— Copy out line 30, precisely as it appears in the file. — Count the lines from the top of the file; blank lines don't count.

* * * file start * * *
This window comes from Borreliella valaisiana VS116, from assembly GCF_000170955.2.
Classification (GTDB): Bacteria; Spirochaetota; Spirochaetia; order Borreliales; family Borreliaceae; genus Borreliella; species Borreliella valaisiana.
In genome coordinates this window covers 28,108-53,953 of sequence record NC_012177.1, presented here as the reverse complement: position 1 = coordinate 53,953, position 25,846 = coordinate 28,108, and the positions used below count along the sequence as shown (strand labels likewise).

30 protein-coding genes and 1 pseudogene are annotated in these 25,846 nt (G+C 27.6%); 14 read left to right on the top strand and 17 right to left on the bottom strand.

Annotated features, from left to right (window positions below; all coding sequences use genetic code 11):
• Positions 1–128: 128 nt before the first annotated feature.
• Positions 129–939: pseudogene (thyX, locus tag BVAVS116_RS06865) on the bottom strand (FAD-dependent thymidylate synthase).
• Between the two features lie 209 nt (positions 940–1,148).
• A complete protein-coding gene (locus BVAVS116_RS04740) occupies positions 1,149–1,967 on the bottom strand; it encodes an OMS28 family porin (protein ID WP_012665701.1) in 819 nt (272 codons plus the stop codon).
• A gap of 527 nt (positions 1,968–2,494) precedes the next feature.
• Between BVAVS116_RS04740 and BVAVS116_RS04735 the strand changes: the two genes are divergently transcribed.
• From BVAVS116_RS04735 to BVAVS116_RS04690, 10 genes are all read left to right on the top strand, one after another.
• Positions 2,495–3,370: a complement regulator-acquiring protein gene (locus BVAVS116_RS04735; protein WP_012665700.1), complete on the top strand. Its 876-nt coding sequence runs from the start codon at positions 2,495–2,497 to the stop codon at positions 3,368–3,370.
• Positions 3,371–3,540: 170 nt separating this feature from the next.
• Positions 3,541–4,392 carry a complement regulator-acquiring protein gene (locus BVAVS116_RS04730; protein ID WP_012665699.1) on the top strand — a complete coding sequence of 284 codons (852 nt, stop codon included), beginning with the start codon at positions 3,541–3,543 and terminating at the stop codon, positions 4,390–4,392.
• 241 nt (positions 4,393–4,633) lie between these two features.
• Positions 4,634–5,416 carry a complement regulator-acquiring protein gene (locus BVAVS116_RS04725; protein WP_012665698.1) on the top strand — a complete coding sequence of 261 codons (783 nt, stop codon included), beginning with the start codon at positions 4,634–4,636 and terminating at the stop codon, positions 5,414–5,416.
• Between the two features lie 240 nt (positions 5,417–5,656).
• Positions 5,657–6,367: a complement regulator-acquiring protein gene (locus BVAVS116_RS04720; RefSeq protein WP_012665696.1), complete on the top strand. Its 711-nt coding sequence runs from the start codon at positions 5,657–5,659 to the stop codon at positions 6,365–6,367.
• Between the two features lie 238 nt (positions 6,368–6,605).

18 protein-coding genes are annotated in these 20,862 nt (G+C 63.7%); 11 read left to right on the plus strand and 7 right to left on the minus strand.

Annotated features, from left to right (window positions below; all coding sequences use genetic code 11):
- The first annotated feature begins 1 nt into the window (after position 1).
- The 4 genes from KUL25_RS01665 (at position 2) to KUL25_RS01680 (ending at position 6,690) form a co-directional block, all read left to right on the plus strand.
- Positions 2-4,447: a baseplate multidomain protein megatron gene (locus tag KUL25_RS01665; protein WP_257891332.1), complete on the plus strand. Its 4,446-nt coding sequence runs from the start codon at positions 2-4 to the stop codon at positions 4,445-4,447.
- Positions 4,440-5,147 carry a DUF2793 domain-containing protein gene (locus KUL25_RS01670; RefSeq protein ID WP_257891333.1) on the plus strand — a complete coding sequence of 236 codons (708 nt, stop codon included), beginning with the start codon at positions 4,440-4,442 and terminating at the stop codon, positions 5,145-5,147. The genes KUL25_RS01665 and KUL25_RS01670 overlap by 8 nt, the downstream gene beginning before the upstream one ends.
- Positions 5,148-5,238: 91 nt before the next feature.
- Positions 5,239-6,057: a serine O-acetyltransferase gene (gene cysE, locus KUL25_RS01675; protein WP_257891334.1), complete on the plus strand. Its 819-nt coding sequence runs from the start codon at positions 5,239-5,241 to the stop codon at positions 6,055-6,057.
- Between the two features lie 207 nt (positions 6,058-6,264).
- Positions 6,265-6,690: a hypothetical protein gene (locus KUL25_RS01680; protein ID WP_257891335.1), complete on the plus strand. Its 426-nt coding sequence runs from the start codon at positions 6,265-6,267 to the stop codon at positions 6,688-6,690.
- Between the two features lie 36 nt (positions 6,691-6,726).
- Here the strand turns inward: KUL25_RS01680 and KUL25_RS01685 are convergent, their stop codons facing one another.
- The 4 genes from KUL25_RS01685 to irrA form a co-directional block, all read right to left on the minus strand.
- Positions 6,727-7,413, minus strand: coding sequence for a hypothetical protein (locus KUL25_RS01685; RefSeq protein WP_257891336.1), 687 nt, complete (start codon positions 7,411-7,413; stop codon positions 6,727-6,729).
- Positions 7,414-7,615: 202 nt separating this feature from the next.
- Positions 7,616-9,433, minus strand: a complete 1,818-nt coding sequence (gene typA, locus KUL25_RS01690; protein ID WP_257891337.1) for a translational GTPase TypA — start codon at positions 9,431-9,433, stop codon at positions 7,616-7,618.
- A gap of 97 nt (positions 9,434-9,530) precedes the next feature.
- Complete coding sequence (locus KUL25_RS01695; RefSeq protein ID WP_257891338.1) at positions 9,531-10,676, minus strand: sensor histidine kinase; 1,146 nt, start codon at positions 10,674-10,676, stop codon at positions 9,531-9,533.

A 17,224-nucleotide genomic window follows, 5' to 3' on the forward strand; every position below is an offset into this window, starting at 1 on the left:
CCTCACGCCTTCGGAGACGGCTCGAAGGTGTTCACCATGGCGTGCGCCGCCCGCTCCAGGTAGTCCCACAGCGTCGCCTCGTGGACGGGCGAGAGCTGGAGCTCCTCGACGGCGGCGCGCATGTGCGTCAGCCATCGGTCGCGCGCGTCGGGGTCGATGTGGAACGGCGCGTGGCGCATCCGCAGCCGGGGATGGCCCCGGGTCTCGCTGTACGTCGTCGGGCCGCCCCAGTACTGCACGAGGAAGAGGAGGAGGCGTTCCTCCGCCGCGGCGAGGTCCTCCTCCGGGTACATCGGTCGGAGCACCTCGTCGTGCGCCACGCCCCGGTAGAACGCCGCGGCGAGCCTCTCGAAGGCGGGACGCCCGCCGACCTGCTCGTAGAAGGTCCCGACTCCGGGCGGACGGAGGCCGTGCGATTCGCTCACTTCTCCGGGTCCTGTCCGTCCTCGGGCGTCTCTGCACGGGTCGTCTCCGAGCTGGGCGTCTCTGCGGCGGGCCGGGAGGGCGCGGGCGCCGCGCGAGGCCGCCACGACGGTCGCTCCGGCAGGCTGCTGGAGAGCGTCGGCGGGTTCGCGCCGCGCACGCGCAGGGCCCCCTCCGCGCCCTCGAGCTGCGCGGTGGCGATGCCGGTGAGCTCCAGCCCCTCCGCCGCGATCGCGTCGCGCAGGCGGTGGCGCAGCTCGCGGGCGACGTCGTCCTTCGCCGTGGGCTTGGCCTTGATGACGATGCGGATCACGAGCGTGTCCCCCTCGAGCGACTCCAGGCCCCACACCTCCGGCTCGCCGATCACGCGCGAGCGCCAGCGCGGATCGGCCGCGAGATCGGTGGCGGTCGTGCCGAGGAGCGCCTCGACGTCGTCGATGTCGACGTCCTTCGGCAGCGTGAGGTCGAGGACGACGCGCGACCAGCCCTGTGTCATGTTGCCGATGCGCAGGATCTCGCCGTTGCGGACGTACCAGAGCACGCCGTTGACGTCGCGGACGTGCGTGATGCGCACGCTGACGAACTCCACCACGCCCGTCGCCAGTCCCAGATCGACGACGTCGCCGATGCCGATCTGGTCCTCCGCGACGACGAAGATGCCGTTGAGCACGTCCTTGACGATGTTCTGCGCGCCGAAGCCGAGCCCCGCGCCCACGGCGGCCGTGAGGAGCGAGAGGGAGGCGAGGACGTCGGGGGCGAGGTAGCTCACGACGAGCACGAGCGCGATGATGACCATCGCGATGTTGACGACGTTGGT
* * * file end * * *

- Positions 6,265-6,690: a hypothetical protein gene (locus KUL25_RS01680; protein ID WP_257891335.1), complete on the plus strand. Its 426-nt coding sequence runs from the start codon at positions 6,265-6,267 to the stop codon at positions 6,688-6,690.